Female grillers are some of the most passionate and talented when it comes to weilding a tongs over an open flame.
OnMilwaukee and On The Rocks ready-to-pour cocktails teamed up and tracked down a half dozen of local gal grillmasters. Grab your own OTR from a local store and get grilling!
According to popular market research company NPD Group, only 19 percent of American women in heterosexual relationships assume grilling duties during a barbeque. These statistics have remained the same for at least 30 years.
Dubbed "the one and only male-dominated appliance in America," the grill is seen by many cisgender men as a socially-acceptable place to wear an apron.
But despite the uneven ratio, female grillers are some of the most passionate and talented when it comes to wielding tongs over an open flame.
OnMilwaukee and On The Rocks ready-to-pour cocktails teamed up and tracked down a half dozen of local gal grillmasters. Each participating woman picked what they wanted to grill, where they wanted to buy their grillables, how they wanted to grill and the perfect OTR cocktail to accompany the process.
This is the second episode of this series, and Shorewood's Susie Seidelman and her Big Green Egg show us how it's done. And scroll to the end of this article for the recipe.
Number of years grilling: 20
Gas or charcoal: Charcoal, hardwood only – nothing shaped into a pillow with a logo on it.
Chimney or lighter fluid: Chimney
Grocery store of choice: Outpost Natural Foods
What you grilled for this series: Viet/Lao sausages, vegan sausages, shiitake mushrooms
One grilling tip: So long as you don’t light a structure on fire, you can’t mess this up. Even if you burn several meals, who cares. Just keep trying and eating the outputs and having fun, always remembering the masculine mystique around barbecue is a thin veil concealing its utter (and joyful) simplicity.
OTR cocktail paired with meal: The Aviation
Susie's Viet/Lao Pork Sausage
1.5 TB jasmine rice, toasted in a pan until golden brown and then ground into a powder in a spice grinder (alternatively, use 1TB white rice powder, toasted in a pan until golden brown)
1/2tsp freshly ground black pepper
½tsp baking powder
2.5TB fish sauce
2.5tsp garlic paste (pounded in a mortar & pestle or from a tube if you don’t need that catharsis)
1TB lemongrass paste (same as garlic)
1TB rice wine, sake or vermouth
1 pound ground pork (do yourself a favor and get the best stuff you can afford, ideally from a place like Outpost that sells locally raised heritage hogs that have been raised humanely - this may sound like BS, but the meat tastes better and it’s better for you.)
After rice powder has cooled a bit, mix the first eight ingredients in a large bowl to make a paste. Get your mise en place ready by placing a cookie sheet lined with parchment next to your sausage mixing station. Add in ground pork to seasoning bowl. Wash your hands really well, and then use your fingers to mix the pork with the seasoning paste for about one minute. During this time, you will feel the meat texture change into a sticky mass that’s bound together - this is what you’re going for.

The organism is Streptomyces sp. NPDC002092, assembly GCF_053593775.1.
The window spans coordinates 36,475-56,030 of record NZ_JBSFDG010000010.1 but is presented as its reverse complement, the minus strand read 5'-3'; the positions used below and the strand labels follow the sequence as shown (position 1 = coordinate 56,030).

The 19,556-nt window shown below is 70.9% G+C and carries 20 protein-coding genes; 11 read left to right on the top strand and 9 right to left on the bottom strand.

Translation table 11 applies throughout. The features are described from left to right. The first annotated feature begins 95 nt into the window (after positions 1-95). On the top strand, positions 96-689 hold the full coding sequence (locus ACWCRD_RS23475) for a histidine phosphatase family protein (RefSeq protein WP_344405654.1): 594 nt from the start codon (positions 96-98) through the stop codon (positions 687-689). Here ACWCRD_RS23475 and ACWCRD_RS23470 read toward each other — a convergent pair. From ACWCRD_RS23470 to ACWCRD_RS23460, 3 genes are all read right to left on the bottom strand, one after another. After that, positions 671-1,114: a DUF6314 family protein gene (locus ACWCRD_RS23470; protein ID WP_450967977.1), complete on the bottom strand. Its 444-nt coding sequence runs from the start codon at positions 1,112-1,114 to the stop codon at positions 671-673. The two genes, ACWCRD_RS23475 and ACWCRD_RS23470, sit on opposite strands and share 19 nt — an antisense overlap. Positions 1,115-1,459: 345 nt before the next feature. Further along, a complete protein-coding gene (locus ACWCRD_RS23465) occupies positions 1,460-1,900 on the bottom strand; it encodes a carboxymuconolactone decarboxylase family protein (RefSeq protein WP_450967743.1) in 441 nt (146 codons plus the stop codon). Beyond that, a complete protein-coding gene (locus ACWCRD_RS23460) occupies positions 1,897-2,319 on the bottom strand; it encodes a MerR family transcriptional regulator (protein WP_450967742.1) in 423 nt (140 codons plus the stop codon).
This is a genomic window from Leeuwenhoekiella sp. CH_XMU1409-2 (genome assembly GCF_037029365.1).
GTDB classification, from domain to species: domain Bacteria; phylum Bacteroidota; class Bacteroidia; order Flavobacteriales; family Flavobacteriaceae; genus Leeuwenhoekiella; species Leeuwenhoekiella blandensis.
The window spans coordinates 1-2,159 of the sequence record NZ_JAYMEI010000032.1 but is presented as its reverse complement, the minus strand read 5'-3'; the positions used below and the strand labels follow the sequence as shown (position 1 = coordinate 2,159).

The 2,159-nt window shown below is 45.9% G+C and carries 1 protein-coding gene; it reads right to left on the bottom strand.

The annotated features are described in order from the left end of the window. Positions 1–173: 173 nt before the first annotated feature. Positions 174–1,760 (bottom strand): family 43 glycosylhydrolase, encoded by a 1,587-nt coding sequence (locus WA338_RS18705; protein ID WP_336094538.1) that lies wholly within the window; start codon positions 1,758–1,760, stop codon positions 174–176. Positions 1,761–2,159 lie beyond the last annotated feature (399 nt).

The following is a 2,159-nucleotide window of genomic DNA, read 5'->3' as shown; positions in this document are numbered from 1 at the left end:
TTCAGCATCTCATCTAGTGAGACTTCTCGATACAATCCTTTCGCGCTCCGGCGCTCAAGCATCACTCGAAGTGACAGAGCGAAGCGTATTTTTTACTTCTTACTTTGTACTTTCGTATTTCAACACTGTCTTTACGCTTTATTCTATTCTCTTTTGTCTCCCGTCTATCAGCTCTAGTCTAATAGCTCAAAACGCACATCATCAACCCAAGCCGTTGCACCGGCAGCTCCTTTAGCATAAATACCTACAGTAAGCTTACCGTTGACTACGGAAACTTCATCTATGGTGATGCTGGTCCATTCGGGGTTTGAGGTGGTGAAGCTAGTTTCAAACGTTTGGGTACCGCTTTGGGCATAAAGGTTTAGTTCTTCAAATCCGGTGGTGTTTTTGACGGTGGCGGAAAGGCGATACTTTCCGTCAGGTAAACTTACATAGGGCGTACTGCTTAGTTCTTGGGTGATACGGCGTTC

Roll the sausages into little logs (about half the length of a store-bought bratwurst, same thickness) and lay them on the cookie sheet. Put these in the fridge, uncovered, for at least a couple of hours, for two reasons: 1) you want to give the flavors time to meld and develop, and 2) putting seasoned meat in the fridge uncovered allows the exterior of the meat to get even stickier (the resulting coating is called a pellicle), and this sticky film grabs even more smoke while grilling/smoking, resulting in even more deliciousness.
Remove from fridge about a half hour before cooking. These are fantastic on the grill using either a direct heat or hot-smoking method, but you can also pan fry or roast in a hot oven until they’re gorgeously brown on the outside and 160 degrees on the inside.
When cooking on a grill, know ahead of time flare-ups will happen, and that’s OK - the blackened pork is delicious. When the outside is to your liking, move to the cooler parts of your grill to finish coming up to temp on the inside. Once you get used to mixing up a batch of sausage, this whole process (from start to rolled sausages) takes less than 15 minutes. The uncooked sausage can also be frozen for a fast meal.
Molly Snyder started writing and publishing her work at the age 10, when her community newspaper printed her poem, "The Unicorn.” Since then, she's expanded beyond the subject of mythical creatures and written in many different mediums but, nearest and dearest to her heart, thousands of articles for OnMilwaukee.
Molly is a regular contributor to FOX6 News and numerous radio stations as well as the co-host of "Dandelions: A Podcast For Women.” She's received five Milwaukee Press Club Awards, served as the Pfister Narrator and is the Wisconsin State Fair’s Celebrity Cream Puff Eating Champion of 2019.